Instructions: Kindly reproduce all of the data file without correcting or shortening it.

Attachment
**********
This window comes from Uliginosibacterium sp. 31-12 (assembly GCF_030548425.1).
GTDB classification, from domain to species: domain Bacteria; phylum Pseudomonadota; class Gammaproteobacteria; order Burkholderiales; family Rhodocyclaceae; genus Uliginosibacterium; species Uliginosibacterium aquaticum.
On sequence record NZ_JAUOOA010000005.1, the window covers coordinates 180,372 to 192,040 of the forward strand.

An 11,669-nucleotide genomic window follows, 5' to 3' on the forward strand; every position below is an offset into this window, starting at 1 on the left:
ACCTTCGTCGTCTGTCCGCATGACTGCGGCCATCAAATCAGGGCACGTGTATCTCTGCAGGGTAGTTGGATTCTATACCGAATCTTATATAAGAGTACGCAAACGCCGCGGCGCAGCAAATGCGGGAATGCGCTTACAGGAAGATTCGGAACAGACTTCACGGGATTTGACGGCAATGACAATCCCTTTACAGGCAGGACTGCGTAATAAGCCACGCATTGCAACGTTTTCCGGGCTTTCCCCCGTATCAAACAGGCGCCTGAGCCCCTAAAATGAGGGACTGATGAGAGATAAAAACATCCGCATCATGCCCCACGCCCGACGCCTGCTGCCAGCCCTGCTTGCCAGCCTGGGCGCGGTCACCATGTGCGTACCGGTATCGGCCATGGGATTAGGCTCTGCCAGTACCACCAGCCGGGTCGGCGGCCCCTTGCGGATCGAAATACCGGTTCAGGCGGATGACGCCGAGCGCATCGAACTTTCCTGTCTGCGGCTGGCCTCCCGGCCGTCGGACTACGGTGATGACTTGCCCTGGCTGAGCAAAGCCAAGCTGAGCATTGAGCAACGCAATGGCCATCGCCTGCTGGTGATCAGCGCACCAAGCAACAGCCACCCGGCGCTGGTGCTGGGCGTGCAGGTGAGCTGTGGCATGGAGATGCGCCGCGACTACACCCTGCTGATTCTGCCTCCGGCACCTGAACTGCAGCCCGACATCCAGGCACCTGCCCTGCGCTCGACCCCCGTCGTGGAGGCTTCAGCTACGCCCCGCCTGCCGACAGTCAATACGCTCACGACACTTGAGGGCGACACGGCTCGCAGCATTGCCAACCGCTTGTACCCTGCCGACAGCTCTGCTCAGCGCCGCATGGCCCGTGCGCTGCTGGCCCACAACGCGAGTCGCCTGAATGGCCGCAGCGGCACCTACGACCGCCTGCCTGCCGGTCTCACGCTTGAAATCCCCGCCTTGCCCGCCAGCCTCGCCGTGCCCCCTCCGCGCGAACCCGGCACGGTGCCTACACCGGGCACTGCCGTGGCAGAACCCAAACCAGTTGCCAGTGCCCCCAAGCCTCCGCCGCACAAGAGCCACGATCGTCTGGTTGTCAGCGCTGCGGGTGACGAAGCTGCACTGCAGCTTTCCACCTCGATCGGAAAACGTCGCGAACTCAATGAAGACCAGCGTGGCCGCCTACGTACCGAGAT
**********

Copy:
This window comes from Uliginosibacterium sp. 31-12 (assembly GCF_030548425.1).
GTDB classification, from domain to species: domain Bacteria; phylum Pseudomonadota; class Gammaproteobacteria; order Burkholderiales; family Rhodocyclaceae; genus Uliginosibacterium; species Uliginosibacterium aquaticum.
On sequence record NZ_JAUOOA010000005.1, the window covers coordinates 180,372 to 192,040 of the forward strand.

An 11,669-nucleotide genomic window follows, 5' to 3' on the forward strand; every position below is an offset into this window, starting at 1 on the left:
ACCTTCGTCGTCTGTCCGCATGACTGCGGCCATCAAATCAGGGCACGTGTATCTCTGCAGGGTAGTTGGATTCTATACCGAATCTTATATAAGAGTACGCAAACGCCGCGGCGCAGCAAATGCGGGAATGCGCTTACAGGAAGATTCGGAACAGACTTCACGGGATTTGACGGCAATGACAATCCCTTTACAGGCAGGACTGCGTAATAAGCCACGCATTGCAACGTTTTCCGGGCTTTCCCCCGTATCAAACAGGCGCCTGAGCCCCTAAAATGAGGGACTGATGAGAGATAAAAACATCCGCATCATGCCCCACGCCCGACGCCTGCTGCCAGCCCTGCTTGCCAGCCTGGGCGCGGTCACCATGTGCGTACCGGTATCGGCCATGGGATTAGGCTCTGCCAGTACCACCAGCCGGGTCGGCGGCCCCTTGCGGATCGAAATACCGGTTCAGGCGGATGACGCCGAGCGCATCGAACTTTCCTGTCTGCGGCTGGCCTCCCGGCCGTCGGACTACGGTGATGACTTGCCCTGGCTGAGCAAAGCCAAGCTGAGCATTGAGCAACGCAATGGCCATCGCCTGCTGGTGATCAGCGCACCAAGCAACAGCCACCCGGCGCTGGTGCTGGGCGTGCAGGTGAGCTGTGGCATGGAGATGCGCCGCGACTACACCCTGCTGATTCTGCCTCCGGCACCTGAACTGCAGCCCGACATCCAGGCACCTGCCCTGCGCTCGACCCCCGTCGTGGAGGCTTCAGCTACGCCCCGCCTGCCGACAGTCAATACGCTCACGACACTTGAGGGCGACACGGCTCGCAGCATTGCCAACCGCTTGTACCCTGCCGACAGCTCTGCTCAGCGCCGCATGGCCCGTGCGCTGCTGGCCCACAACGCGAGTCGCCTGAATGGCCGCAGCGGCACCTACGACCGCCTGCCTGCCGGTCTCACGCTTGAAATCCCCGCCTTGCCCGCCAGCCTCGCCGTGCCCCCTCCGCGCGAACCCGGCACGGTGCCTACACCGGGCACTGCCGTGGCAGAACCCAAACCAGTTGCCAGTGCCCCCAAGCCTCCGCCGCACAAGAGCCACGATCGTCTGGTTGTCAGCGCTGCGGGTGACGAAGCTGCACTGCAGCTTTCCACCTCGATCGGAAAACGTCGCGAACTCAATGAAGACCAGCGTGGCCGCCTACGTACCGAGAT